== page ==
For electoral campaigns, phone banking (and also canvassing) can be particularly effective in reaching out to people in the last five days of an election to focus on voter turnout of already supportive voters. Researchers have found that reaching out to people who have previously committed to vote increased voter turnout by 12%.

Keys to effective phone banking

  • Phone banking is not just about the number of people who are reached. It is about targeting the RIGHT people to reach in a campaign. Finding and targeting individuals who have the ability to exercise power in support of your campaign is crucial for both effectiveness (reaching the right members of a community) and efficiency (not spending scarce resources of time, talent and money in conversation with people who are unlikely or unable to support your campaign).
  • Phone banking is also about the quality of your engagement with the people you reach. People respond to what and who they can relate to. Engaging people in phone banking is therefore about how to quickly build a relationship with someone and create connections between what matters to them and the campaign agenda that matters to you. A caveat: Phone banking also requires succinct conversations in order to effectively reach the target number of individuals.
  • Quality engagement means investing in training and tools. Phone banking is asking a lot of people – calling total strangers can be challenging! Organizations can make it easier by doing the following to support its callers:
    • Be crystal clear on the specific ask(s) being made during phone banking.
    • Provide a script that allows callers to quickly connect with the people they are speaking to and allows them to know how to respond to various questions and comments people are likely to have.
    • Ground that script in tested messaging, where possible using polling, focus groups, or even A/B testing (trying different options with different audiences where there is a large volume of people being contacted) to understanding what messaging is most effective. One practitioner also notes that, “feedback helps to edit your script by removing phrases that kill a conversation.”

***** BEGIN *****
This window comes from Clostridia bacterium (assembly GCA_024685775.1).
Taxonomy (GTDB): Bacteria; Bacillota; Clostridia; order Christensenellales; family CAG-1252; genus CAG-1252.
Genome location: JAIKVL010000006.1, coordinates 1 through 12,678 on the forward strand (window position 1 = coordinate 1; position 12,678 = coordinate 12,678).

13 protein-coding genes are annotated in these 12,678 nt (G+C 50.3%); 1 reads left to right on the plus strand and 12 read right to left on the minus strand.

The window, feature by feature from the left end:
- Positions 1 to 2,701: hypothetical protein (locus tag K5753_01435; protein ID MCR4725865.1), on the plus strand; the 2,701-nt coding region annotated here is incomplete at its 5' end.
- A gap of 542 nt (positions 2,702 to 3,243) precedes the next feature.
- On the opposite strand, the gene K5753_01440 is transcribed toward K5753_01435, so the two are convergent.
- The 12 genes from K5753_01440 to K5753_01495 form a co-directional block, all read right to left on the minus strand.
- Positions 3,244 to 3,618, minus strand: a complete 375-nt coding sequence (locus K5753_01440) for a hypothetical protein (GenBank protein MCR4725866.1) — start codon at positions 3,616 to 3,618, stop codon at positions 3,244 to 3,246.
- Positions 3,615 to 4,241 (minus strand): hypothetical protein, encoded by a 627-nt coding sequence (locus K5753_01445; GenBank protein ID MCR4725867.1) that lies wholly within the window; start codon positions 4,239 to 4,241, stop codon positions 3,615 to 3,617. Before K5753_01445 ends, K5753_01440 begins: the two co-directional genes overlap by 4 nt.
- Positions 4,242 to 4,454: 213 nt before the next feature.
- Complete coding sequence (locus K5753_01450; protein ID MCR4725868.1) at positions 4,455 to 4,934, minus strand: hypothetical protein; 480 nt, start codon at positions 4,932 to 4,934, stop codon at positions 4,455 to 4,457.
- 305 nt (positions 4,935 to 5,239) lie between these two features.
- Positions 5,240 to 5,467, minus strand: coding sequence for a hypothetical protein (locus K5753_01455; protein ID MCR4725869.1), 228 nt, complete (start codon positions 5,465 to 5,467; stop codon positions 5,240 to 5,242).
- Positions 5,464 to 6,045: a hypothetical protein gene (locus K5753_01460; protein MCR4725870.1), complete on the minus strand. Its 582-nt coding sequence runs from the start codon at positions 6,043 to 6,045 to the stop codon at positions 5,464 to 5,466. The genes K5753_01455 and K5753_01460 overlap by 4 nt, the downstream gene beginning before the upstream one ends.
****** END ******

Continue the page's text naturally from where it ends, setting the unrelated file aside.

“Phone banking (and canvassing) is an exercise in sharing the ‘why’ for volunteers. Why do they feel urgency about the fairness of the education system? Why do they need other people to act on behalf of children? Why are they volunteering? Inside, we all know our ‘why’ when we show up to volunteer at something. Talking to a stranger challenges us to express our values in a way that is clear and that motivates the other people to action. Once we know how to do that, when we’ve found our words and our story on our issue, we can be effective leaders and advocates.”

    — Seth Litt
    Executive Director
    Parent Revolution

    • Provide training and coaching to callers increases their ability to execute and demonstrates your commitment to them. In the beginning, practice ‘I do, we do, you do’ to help ease callers into this work and help them understand what is effective.